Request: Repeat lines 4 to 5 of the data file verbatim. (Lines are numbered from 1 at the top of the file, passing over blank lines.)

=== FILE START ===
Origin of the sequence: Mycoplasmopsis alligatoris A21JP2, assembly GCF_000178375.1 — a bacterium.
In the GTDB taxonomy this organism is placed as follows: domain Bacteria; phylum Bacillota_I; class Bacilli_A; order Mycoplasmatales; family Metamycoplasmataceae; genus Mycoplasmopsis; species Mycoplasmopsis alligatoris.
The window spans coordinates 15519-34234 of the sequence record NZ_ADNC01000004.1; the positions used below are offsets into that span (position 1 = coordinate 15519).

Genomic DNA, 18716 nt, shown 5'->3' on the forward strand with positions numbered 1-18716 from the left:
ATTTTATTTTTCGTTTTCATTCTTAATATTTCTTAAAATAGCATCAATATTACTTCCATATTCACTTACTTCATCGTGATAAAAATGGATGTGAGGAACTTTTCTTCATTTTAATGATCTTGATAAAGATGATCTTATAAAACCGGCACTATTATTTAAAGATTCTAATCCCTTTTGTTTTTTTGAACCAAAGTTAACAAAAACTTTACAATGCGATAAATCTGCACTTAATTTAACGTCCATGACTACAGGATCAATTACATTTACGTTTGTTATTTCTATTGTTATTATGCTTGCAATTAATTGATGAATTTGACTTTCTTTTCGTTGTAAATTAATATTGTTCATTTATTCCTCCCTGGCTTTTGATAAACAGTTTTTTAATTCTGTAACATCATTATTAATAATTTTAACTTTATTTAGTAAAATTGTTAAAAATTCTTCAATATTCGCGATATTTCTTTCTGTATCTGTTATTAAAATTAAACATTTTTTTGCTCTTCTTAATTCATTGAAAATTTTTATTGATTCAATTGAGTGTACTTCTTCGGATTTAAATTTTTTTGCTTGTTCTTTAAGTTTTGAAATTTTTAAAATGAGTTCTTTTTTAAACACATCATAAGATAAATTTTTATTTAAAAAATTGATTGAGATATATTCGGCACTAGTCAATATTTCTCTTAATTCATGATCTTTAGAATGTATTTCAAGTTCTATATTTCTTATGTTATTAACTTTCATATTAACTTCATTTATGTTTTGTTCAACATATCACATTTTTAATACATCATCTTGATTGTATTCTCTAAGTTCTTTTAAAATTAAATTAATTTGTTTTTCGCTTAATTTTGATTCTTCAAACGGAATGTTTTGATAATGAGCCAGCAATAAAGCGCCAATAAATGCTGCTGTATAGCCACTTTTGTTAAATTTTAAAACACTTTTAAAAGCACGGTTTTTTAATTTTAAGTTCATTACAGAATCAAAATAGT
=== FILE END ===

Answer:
Genomic DNA, 18716 nt, shown 5'->3' on the forward strand with positions numbered 1-18716 from the left:
ATTTTATTTTTCGTTTTCATTCTTAATATTTCTTAAAATAGCATCAATATTACTTCCATATTCACTTACTTCATCGTGATAAAAATGGATGTGAGGAACTTTTCTTCATTTTAATGATCTTGATAAAGATGATCTTATAAAACCGGCACTATTATTTAAAGATTCTAATCCCTTTTGTTTTTTTGAACCAAAGTTAACAAAAACTTTACAATGCGATAAATCTGCACTTAATTTAACGTCCATGACTACAGGATCAATTACATTTACGTTTGTTATTTCTATTGTTATTATGCTTGCAATTAATTGATGAATTTGACTTTCTTTTCGTTGTAAATTAATATTGTTCATTTATTCCTCCCTGGCTTTTGATAAACAGTTTTTTAATTCTGTAACATCATTATTAATAATTTTAACTTTATTTAGTAAAATTGTTAAAAATTCTTCAATATTCGCGATATTTCTTTCTGTATCTGTTATTAAAATTAAACATTTTTTTGCTCTTCTTAATTCATTGAAAATTTTTATTGATTCAATTGAGTGTACTTCTTCGGATTTAAATTTTTTTGCTTGTTCTTTAAGTTTTGAAATTTTTAAAATGAGTTCTTTTTTAAACACATCATAAGATAAATTTTTATTTAAAAAATTGATTGAGATATATTCGGCACTAGTCAATATTTCTCTTAATTCATGATCTTTAGAATGTATTTCAAGTTCTATATTTCTTATGTTATTAACTTTCATATTAACTTCATTTATGTTTTGTTCAACATATCACATTTTTAATACATCATCTTGATTGTATTCTCTAAGTTCTTTTAAAATTAAATTAATTTGTTTTTCGCTTAATTTTGATTCTTCAAACGGAATGTTTTGATAATGAGCCAGCAATAAAGCGCCAATAAATGCTGCTGTATAGCCACTTTTGTTAAATTTTAAAACACTTTTAAAAGCACGGTTTTTTAATTTTAAGTTCATTACAGAATCAAAATAGT